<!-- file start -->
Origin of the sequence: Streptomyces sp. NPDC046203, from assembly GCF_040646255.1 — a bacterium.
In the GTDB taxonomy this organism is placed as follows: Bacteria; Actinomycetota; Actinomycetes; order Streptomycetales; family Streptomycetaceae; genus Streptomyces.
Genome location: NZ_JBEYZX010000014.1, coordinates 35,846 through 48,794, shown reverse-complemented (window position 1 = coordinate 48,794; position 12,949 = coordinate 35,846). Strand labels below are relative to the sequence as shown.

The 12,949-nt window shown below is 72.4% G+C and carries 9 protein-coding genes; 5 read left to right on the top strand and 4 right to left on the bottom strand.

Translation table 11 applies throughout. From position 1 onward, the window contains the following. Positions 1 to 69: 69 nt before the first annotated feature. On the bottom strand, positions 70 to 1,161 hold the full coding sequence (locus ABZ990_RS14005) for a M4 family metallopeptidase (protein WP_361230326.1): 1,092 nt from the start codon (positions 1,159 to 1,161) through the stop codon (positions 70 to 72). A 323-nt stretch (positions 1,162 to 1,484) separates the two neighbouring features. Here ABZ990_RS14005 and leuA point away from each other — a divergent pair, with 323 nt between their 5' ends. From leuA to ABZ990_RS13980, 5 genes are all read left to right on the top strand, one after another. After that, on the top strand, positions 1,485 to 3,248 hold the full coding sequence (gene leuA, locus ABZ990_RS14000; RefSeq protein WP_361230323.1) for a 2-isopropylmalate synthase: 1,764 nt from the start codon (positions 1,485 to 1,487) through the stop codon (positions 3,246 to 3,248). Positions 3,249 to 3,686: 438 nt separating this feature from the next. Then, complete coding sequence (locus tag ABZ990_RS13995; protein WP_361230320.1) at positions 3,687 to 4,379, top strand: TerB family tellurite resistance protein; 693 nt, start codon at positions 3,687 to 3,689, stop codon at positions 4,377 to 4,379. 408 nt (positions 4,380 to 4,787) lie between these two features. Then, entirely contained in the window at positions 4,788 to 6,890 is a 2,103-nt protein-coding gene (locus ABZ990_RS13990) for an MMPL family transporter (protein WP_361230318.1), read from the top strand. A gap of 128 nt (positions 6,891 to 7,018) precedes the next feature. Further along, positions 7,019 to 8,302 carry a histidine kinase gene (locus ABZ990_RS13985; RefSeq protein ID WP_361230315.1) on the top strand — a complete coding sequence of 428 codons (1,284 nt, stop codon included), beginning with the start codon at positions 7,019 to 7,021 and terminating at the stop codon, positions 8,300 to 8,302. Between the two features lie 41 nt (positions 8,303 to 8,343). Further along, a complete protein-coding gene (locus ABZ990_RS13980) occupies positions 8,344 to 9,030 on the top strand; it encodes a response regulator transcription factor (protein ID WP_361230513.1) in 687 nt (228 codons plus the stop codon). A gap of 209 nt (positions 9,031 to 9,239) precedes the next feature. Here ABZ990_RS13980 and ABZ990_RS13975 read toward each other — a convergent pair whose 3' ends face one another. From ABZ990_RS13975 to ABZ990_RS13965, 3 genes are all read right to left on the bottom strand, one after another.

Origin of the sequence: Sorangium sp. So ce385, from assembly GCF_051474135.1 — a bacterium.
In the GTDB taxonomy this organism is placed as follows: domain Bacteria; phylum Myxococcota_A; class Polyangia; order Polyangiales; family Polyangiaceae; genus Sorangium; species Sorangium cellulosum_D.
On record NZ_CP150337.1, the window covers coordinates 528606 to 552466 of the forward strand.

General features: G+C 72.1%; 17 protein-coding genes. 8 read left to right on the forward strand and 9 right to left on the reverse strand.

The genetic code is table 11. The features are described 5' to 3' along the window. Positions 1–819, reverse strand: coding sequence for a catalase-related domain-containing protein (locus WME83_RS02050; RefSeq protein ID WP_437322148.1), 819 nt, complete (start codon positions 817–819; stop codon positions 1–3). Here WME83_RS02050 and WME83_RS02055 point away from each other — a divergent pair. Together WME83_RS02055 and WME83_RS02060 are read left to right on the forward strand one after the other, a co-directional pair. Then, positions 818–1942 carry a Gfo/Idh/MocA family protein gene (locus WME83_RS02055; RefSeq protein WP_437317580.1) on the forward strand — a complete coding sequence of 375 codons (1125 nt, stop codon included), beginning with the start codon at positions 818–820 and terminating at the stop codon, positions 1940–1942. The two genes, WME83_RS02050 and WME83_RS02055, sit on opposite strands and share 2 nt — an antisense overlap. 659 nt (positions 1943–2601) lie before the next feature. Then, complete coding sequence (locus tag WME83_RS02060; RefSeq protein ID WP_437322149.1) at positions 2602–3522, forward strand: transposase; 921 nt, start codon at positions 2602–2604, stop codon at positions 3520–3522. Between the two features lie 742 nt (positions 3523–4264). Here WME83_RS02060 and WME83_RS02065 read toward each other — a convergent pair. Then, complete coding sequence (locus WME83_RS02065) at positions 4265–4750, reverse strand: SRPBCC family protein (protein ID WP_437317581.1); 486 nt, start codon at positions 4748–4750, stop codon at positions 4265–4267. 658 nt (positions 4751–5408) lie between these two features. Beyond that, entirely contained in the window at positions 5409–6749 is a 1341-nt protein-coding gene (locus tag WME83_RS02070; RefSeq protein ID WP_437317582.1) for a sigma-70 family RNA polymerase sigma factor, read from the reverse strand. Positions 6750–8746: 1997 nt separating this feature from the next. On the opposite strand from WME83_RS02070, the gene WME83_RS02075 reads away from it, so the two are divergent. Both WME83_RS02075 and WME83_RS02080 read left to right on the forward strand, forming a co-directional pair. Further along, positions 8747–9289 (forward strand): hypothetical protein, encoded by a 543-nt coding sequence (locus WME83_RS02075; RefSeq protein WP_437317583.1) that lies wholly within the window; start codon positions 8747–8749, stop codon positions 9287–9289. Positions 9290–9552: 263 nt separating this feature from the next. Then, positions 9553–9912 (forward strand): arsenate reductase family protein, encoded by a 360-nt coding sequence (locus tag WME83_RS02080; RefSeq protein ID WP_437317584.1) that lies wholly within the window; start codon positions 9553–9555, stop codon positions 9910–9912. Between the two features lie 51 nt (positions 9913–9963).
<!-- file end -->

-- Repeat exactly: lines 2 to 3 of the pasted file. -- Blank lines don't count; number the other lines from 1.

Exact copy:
In the GTDB taxonomy this organism is placed as follows: Bacteria; Actinomycetota; Actinomycetes; order Streptomycetales; family Streptomycetaceae; genus Streptomyces.
Genome location: NZ_JBEYZX010000014.1, coordinates 35,846 through 48,794, shown reverse-complemented (window position 1 = coordinate 48,794; position 12,949 = coordinate 35,846). Strand labels below are relative to the sequence as shown.